'The time has come', the Modeller said, 'to talk of many things. Of buffers - and chips - and chimney cracks, of apple greens and things..."
I'd had in mind for a good long time a conversion for the Bachmann Tornado model, more or less since it had come out in 2009.
In theory there is very little which needs doing to the Bachmann Tornado to turn it into one of the Darlington batch of Peppercorn A1s, whereas the Hornby Tornado model, though more accurate to the real 60163, is not the best starting point for a conversion to one of the originals (unless you were to mix and match parts to get one of the roller bearing A1s; at which point I think I'd beat a hasty retreat for the time being!)
The only thing which isn't right really is the colour (At this point, it's worth remembering that both Doncaster and Darlington works built Peppercorn A1s).
The colour you see on the Bachmann Tornado, being derived as it is from the real thing's livery it carried between 2009 and 2010, was actually a Doncaster apple green shade. Yes, there is a difference (a noticeable one at that) and a much lamented late acquaintance of mine had a particular eye for the colour of the Doncaster and Darlington built batches, commenting thusly that to make it a Doncaster shade you had to "add more yellow".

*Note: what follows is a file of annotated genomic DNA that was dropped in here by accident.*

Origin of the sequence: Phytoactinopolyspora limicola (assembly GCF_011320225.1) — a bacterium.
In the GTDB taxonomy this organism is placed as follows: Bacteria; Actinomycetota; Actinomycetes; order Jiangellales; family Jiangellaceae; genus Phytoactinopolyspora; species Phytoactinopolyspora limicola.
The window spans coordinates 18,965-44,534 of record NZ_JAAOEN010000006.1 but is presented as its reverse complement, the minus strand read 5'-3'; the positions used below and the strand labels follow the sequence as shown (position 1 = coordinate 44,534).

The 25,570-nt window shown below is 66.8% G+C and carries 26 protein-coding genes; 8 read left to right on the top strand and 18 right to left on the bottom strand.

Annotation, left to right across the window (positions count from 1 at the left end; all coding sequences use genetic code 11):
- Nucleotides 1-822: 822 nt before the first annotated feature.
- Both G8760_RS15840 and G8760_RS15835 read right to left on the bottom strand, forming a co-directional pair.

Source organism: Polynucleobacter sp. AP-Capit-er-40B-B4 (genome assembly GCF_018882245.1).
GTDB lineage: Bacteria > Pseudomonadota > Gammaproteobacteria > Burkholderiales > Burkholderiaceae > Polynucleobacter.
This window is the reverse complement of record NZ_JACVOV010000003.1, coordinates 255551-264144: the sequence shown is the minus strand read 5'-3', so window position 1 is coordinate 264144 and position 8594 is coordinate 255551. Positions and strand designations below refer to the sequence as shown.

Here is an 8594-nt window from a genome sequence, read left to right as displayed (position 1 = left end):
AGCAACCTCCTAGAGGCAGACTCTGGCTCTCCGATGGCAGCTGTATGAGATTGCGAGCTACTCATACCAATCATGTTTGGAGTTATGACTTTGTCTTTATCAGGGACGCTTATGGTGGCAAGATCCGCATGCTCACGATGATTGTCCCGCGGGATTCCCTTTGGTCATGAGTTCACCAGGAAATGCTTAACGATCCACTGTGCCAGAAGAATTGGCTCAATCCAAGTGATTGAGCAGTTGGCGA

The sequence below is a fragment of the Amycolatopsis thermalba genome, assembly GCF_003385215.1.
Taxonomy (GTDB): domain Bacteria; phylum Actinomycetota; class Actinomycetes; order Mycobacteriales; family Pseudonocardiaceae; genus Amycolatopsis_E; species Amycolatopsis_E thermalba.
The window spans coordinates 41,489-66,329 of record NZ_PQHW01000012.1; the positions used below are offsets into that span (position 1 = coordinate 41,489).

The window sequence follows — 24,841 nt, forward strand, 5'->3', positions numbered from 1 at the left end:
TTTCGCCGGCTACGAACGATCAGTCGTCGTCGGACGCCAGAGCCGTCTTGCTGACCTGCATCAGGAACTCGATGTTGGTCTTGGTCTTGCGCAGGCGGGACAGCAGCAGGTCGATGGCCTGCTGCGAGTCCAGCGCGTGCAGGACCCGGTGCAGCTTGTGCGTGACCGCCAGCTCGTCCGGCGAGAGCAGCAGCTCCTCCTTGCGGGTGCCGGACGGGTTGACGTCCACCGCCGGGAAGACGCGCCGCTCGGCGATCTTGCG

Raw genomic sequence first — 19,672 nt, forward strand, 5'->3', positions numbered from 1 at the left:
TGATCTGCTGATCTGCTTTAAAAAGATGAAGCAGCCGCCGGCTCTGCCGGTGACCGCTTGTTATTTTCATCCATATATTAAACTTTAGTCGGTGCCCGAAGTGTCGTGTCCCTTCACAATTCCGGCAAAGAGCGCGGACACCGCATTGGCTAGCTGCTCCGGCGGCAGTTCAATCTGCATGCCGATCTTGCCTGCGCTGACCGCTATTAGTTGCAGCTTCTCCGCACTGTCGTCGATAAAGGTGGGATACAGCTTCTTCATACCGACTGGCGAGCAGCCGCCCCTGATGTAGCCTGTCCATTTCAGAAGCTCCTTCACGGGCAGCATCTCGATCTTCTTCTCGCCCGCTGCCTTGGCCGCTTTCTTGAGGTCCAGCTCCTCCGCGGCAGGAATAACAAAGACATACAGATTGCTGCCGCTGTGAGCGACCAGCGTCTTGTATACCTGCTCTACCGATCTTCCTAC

Certainly, the Bachmann Tornado has more yellow in it than their previous W.P. Allen model (but bear in mind that one model is a decade older than the other).
As it stands in ready to run Peppercorn A1s, we have a rather strange combination of apple greens; whereby the original Bachmann W.P. Allen model is closer to a Darlington specification, and the Tornado model (physically a Darlington locomotive) has a shade closer to a Doncaster specification...! You can see the differences between the two models' livery later on in my blog.
If you're particularly bothered by the shade (and I'm not particularly - hopefully they'll all be too weathered for it to be a big deal), then the only option is a full repaint in any event, and you wouldn't start with a Bachmann Tornado in any event if a full repaint is desired. This conversion avoids a lengthy repaint!
As a case in point, it should also be absolutely no problem to turn a British Railways dark green Bachmann Tornado, or indeed (as I am hoping!) an express passenger blue Bachmann Tornado, into certain other members of the class A1 (so long as they are Darlington built batches).
The model pictured above, was a second hand purchase for a very reasonable sum. Some bits and pieces were missing or damaged (the top electric light, for instance), and the chimney was cracked through (to be replaced by one of Graeme King's excellent resin chimneys anyway), but other than that I had managed to win a very decent starting point for conversion to one of the Darlington built A1s.
The biggest visual differences come from the use of snap head rivets on one batch, and the traditional set on the other, leading to a very different looking tender and cabsides: